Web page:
Are the San Diego Padres making a mistake by babying the young pitching prospects and continuing to let pitchers like Edinson Volquez toss up meaningless losses every fifth day? Why are the Padres hesitant to let some of the young pitching prospects battle it out right now to see who fits in the plans for the future?
The San Diego Padres have had myriad injuries the past couple years to promising pitching prospects, such as Casey Kelly and Joe Wieland among others. The Friars also have had the injury bug hit the probable Padres starters, too, such as Clayton Richard, Jason Marquis, Tim Stauffer and Cory Luebke. With the aforementioned injuries it was important to keep even the struggling pitching core intact for the time being, in attempt to keep the young, prized and advancing pitching prospects workloads under control — as opposed to rushing, which could result in more injuries.
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Having said that, the San Diego Padres have a plethora of pitchers who are close, if not MLB ready now:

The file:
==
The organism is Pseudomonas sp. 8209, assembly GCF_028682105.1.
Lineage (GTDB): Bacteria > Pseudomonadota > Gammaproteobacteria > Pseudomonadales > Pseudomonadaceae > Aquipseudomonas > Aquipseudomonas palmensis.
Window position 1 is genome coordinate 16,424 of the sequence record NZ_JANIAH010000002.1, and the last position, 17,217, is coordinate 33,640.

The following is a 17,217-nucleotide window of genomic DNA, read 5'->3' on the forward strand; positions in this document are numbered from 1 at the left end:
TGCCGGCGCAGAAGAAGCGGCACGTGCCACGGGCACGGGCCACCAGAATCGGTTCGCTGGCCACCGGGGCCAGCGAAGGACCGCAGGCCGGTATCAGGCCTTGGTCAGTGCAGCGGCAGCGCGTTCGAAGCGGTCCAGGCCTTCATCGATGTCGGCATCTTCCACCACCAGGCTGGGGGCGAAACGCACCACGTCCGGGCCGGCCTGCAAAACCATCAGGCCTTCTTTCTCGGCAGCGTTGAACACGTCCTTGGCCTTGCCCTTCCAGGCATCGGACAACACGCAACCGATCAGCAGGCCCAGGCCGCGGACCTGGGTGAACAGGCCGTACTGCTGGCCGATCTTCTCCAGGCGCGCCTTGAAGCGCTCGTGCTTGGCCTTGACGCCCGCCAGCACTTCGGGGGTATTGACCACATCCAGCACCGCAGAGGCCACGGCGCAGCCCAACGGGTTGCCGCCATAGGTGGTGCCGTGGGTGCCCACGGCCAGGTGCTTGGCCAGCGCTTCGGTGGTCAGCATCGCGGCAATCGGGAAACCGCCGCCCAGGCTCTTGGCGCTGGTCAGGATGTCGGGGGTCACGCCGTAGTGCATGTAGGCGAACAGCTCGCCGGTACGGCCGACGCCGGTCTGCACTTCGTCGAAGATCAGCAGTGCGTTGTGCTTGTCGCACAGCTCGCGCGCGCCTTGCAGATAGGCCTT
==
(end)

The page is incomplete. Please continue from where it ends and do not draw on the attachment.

Padres prospect Burch Smith, who already made his MLB debut earlier in the year (in a limited sample size), didn’t fair well. Smith, in three starts this year and six total appearances, went 0-1 with a 11.37 ERA. Although, looking at a much larger body of work this year in the minors, Smith dominated in double-A San Antonio, going 1-2, 1.15 ERA in 6 starts, 31.1 innings pitched, while only walking six, allowing one home run and striking out 37. Burch, now with the Padres triple-A affiliate (the hitters haven PCL) has been very impressive going 5-3 with a 2.14 ERA in 14 starts. In 71.1 innings pitched, he’s walked only 19 while striking out 76 batters.
Keyvius Sampson is another pitching prospect who has been electric as of late. He has added a slider to his repertoire and was recently re-promoted to triple-A where he had initially struggled early in the year. After being demoted, Sampson worked on his secondary pitches, and has been dominant since implementing a slider. Sampson has gone 10-4 with a 2.26 ERA in 18 starts. In 103.1 innings pitched, he has walked 33 batters while striking out 110. In his last start for triple-A Tuscon, he went six innings and allowed three hits and one run while striking out six and walking three. It should be noted the Padres would have to clear a roster spot for Sampson who is not currently on the 40-man roster. If Sampson continues pitching with such dominance, he will force the Padres’ hand.